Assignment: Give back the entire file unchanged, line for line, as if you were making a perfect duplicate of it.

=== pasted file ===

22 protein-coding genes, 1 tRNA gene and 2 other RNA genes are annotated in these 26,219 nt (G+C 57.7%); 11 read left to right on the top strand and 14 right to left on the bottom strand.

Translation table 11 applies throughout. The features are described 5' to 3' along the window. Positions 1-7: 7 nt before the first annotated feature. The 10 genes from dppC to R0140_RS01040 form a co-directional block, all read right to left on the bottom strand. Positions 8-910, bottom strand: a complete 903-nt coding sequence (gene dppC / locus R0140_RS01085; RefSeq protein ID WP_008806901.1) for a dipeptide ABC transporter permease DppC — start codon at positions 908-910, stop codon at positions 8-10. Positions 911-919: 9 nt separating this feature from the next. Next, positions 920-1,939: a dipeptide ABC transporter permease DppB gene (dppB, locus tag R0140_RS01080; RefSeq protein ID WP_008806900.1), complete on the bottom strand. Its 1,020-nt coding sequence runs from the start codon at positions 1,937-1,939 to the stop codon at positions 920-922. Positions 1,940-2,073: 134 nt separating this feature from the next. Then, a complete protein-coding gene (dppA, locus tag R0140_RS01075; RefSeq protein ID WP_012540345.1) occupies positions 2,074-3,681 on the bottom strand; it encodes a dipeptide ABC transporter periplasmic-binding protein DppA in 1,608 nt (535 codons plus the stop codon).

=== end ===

22 protein-coding genes, 1 tRNA gene and 2 other RNA genes are annotated in these 26,219 nt (G+C 57.7%); 11 read left to right on the top strand and 14 right to left on the bottom strand.

Translation table 11 applies throughout. The features are described 5' to 3' along the window. Positions 1-7: 7 nt before the first annotated feature. The 10 genes from dppC to R0140_RS01040 form a co-directional block, all read right to left on the bottom strand. Positions 8-910, bottom strand: a complete 903-nt coding sequence (gene dppC / locus R0140_RS01085; RefSeq protein ID WP_008806901.1) for a dipeptide ABC transporter permease DppC — start codon at positions 908-910, stop codon at positions 8-10. Positions 911-919: 9 nt separating this feature from the next. Next, positions 920-1,939: a dipeptide ABC transporter permease DppB gene (dppB, locus tag R0140_RS01080; RefSeq protein ID WP_008806900.1), complete on the bottom strand. Its 1,020-nt coding sequence runs from the start codon at positions 1,937-1,939 to the stop codon at positions 920-922. Positions 1,940-2,073: 134 nt separating this feature from the next. Then, a complete protein-coding gene (dppA, locus tag R0140_RS01075; RefSeq protein ID WP_012540345.1) occupies positions 2,074-3,681 on the bottom strand; it encodes a dipeptide ABC transporter periplasmic-binding protein DppA in 1,608 nt (535 codons plus the stop codon).